He got to his feet tottering; and then, in that first moment when a dumb agony finds a vent in words, and the tongue betrays the inmost and worst of a man, he permitted himself a retort which, for six weeks to follow, he was to repent at leisure.
'Ah,' said he, 'the Countess? Now I perceive the reason of your Highness's disorder.'
The lackey-like insolence of the words was driven home by a more insolent manner. There fell upon Seraphina one of those storm- clouds which had already blackened upon her reason; she heard herself cry out; and when the cloud dispersed, flung the blood- stained dagger on the floor, and saw Gondremark reeling back with open mouth and clapping his hand upon the wound. The next moment, with oaths that she had never heard, he leaped at her in savage passion; clutched her as she recoiled; and in the very act, stumbled and drooped. She had scarce time to fear his murderous onslaught ere he fell before her feet.
He rose upon one elbow; she still staring upon him, white with horror.
'Anna!' he cried, 'Anna! Help!'
And then his utterance failed him, and he fell back, to all appearance dead.
Seraphina ran to and fro in the room; she wrung her hands and cried aloud; within she was all one uproar of terror, and conscious of no articulate wish but to awake.
There came a knocking at the door; and she sprang to it and held it, panting like a beast, and with the strength of madness in her arms, till she had pushed the bolt. At this success a certain calm fell upon her reason. She went back and looked upon her victim, the knocking growing louder. O yes, he was dead. She had killed him. He had called upon von Rosen with his latest breath; ah! who would call on Seraphina? She had killed him. She, whose irresolute hand could scarce prick blood from her own bosom, had found strength to cast down that great colossus at a blow.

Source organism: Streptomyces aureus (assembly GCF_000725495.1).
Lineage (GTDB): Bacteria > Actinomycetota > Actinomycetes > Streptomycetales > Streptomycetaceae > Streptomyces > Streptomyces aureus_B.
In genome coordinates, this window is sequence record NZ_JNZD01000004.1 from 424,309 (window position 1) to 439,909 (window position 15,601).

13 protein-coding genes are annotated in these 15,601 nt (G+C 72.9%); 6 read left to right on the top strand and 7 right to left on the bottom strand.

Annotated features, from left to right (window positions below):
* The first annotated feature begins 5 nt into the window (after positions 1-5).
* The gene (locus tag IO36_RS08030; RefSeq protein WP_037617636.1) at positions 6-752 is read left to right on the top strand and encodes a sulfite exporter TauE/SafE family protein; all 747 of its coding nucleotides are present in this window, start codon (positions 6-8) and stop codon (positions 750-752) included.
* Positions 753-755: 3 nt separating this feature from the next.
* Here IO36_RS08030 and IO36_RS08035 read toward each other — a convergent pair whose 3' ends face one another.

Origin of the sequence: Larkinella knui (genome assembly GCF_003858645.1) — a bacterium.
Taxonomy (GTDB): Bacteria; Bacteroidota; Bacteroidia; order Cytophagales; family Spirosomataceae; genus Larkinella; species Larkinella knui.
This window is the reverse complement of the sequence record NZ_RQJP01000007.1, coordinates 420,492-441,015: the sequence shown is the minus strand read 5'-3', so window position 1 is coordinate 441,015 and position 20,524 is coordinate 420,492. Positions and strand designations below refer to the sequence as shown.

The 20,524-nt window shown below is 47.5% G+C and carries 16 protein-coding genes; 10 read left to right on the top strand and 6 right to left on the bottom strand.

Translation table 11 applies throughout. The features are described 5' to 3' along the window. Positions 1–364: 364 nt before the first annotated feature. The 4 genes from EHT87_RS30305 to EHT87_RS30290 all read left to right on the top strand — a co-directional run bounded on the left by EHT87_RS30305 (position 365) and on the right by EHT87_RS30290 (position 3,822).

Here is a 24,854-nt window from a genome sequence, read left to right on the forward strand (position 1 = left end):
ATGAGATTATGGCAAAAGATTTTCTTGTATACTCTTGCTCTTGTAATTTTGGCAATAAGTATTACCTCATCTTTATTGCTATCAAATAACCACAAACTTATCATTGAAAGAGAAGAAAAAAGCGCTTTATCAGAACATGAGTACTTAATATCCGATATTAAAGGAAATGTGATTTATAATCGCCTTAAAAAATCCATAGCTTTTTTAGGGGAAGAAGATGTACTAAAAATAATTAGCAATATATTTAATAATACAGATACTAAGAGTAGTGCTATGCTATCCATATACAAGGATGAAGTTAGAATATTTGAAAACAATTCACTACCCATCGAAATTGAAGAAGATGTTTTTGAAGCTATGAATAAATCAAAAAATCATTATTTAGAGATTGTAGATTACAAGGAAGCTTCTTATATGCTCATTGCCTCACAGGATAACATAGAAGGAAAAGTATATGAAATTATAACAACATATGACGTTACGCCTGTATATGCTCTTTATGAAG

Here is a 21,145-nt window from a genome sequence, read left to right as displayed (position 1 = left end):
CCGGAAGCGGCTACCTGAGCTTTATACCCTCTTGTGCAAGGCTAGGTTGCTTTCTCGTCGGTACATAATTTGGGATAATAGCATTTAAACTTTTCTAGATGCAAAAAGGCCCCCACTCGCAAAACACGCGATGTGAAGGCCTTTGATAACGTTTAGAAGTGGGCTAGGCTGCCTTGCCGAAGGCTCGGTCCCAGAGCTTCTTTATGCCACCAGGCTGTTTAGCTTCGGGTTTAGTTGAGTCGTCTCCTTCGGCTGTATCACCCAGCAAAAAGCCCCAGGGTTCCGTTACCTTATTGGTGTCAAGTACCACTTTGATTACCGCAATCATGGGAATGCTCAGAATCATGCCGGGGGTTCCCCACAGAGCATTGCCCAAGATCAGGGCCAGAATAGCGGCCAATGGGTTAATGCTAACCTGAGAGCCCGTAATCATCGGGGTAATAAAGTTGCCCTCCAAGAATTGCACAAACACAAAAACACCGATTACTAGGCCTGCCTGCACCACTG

All this while the knocking was growing more uproarious and more unlike the staid career of life in such a palace. Scandal was at the door, with what a fatal following she dreaded to conceive; and at the same time among the voices that now began to summon her by name, she recognised the Chancellor's. He or another, somebody must be the first.
'Is Herr von Greisengesang without?' she called.
'Your Highness - yes!' the old gentleman answered. 'We have heard cries, a fall. Is anything amiss?'
'Nothing,' replied Seraphina 'I desire to speak with you. Send off the rest.' She panted between each phrase; but her mind was clear. She let the looped curtain down upon both sides before she drew the bolt; and, thus secure from any sudden eyeshot from without, admitted the obsequious Chancellor, and again made fast the door.
Greisengesang clumsily revolved among the wings of the curtain, so that she was clear of it as soon as he.
'My God!' he cried 'The Baron!'
'I have killed him,' she said. 'O, killed him!'
'Dear me,' said the old gentleman, 'this is most unprecedented. Lovers' quarrels,' he added ruefully, 'redintegratio - ' and then paused. 'But, my dear madam,' he broke out again, 'in the name of all that is practical, what are we to do? This is exceedingly grave; morally, madam, it is appalling. I take the liberty, your Highness, for one moment, of addressing you as a daughter, a loved although respected daughter; and I must say that I cannot conceal from you that this is morally most questionable. And, O dear me, we have a dead body!'
She had watched him closely; hope fell to contempt; she drew away her skirts from his weakness, and, in the act, her own strength returned to her.
'See if he be dead,' she said; not one word of explanation or defence; she had scorned to justify herself before so poor a creature: 'See if he be dead' was all.
With the greatest compunction, the Chancellor drew near; and as he did so the wounded Baron rolled his eyes.
'He lives,' cried the old courtier, turning effusively to Seraphina. 'Madam, he still lives.'
'Help him, then,' returned the Princess, standing fixed.